Alicia Byrne Keane, The Impossibility of Music

Crabapples,

all of you look tired, looks tired:
sore thumbtacks fermenting,
candied and toothlike

at the glowed place
where colours meet,
the startle around a sting.

I was never good
at finding the boundary
of mosquito bite and skin,

& some constellation corners
drift glacé cheer into tarmac.
Why do they look so unnatural,

lollipop-sticked and sticking?
Nothing like the sideways
slip of their name.

Somewhere
insides congregate,
become star-withered.

Observatory

I know already what will happen –
the air deadening into road, the
wiped shine of table between us.
A dusk once: mud frozen to peaks
and tributaries. You can see bike
tracks, the corrugation of tires a
rise and swerve halting ankles
with its abruptness. Remember
when we hiked to the place that
scoops light at its centre, a well
above ground – we ran out of
feints and lace by the foothills,
ended up threading ourselves to
the tower’s furthest height. If the
conversation lulls this afternoon
I will fold the glowing fibre of a
wing into my mouth, pretend the
wan stilling leads to sustenance.

Screensaver

The place
a design on tough clothing:
spooky, holographic
where I sit
near the rumple of water,
readying my pose,

a skein
of woodland muscle –
twist gobs of earth,
seed fingernails plainly
in the kind of tufting grass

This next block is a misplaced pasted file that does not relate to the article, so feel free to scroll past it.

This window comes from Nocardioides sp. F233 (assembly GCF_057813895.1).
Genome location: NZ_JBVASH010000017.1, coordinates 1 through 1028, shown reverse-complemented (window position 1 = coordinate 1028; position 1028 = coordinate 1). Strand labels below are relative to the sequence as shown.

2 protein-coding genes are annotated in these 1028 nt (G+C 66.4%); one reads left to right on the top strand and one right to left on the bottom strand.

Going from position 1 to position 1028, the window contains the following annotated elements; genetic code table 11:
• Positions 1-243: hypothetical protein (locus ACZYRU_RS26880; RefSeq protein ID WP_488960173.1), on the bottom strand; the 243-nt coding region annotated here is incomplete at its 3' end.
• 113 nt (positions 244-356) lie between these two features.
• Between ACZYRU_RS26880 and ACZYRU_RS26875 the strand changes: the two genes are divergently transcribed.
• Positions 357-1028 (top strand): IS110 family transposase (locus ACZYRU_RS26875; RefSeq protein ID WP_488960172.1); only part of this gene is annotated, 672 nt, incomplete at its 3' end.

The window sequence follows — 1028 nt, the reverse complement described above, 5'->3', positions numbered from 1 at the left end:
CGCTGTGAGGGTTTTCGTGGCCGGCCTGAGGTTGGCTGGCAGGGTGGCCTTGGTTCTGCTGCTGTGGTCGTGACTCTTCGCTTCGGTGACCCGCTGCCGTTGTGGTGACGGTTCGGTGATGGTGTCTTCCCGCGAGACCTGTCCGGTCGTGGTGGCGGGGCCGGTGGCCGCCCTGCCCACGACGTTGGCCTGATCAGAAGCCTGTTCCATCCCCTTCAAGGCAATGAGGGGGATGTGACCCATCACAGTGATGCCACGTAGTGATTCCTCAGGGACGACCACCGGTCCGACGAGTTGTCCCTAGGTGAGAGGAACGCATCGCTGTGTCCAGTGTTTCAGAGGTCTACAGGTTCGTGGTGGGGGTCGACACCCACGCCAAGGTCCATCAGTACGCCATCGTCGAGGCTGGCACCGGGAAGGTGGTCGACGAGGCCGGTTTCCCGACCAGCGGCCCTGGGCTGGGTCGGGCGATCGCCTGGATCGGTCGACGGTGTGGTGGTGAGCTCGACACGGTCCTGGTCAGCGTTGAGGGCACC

that only happens
around lamp posts.

At night I can’t keep light
from the flutter
between eyelids,
read each sentence
as if nothing
has come before it,
only the exquisite shadow
of folding.

I can’t keep it all
remembered at once,

so yes,
I was crying
as I ran the lamplit dock
the other day,
shaping
the impossibility of music.

Alicia Byrne Keane is a final year PhD student from Dublin, Ireland. Alicia has a first class honours degree in English Literature and French from Trinity College Dublin and a MSt. in English Literature 1900-Present from Oxford University, and is currently working on an Irish Research Council-funded PhD study problematizing ‘vagueness’ and the ethics of translation in the work of Samuel Beckett and Haruki Murakami, at TCD.

Alicia’s poetry has been published in The Moth, The Colorado Review, The Cardiff Review, The Berkeley Poetry Review, Banshee, Abridged, and the Honest Ulsterman, among others. Alicia’s poem ‘surface audience’ was nominated for a Pushcart Prize; her short story ‘Snorkels’ was featured in Marrowbone Books’ anthology ‘The Globe and Scales’, alongside the work of other Irish writers such as Dermot Bolger, Mia Gallagher, and Louise Nealon; her poem ‘Cloud / land arc’ was nominated for the Orison Anthology.

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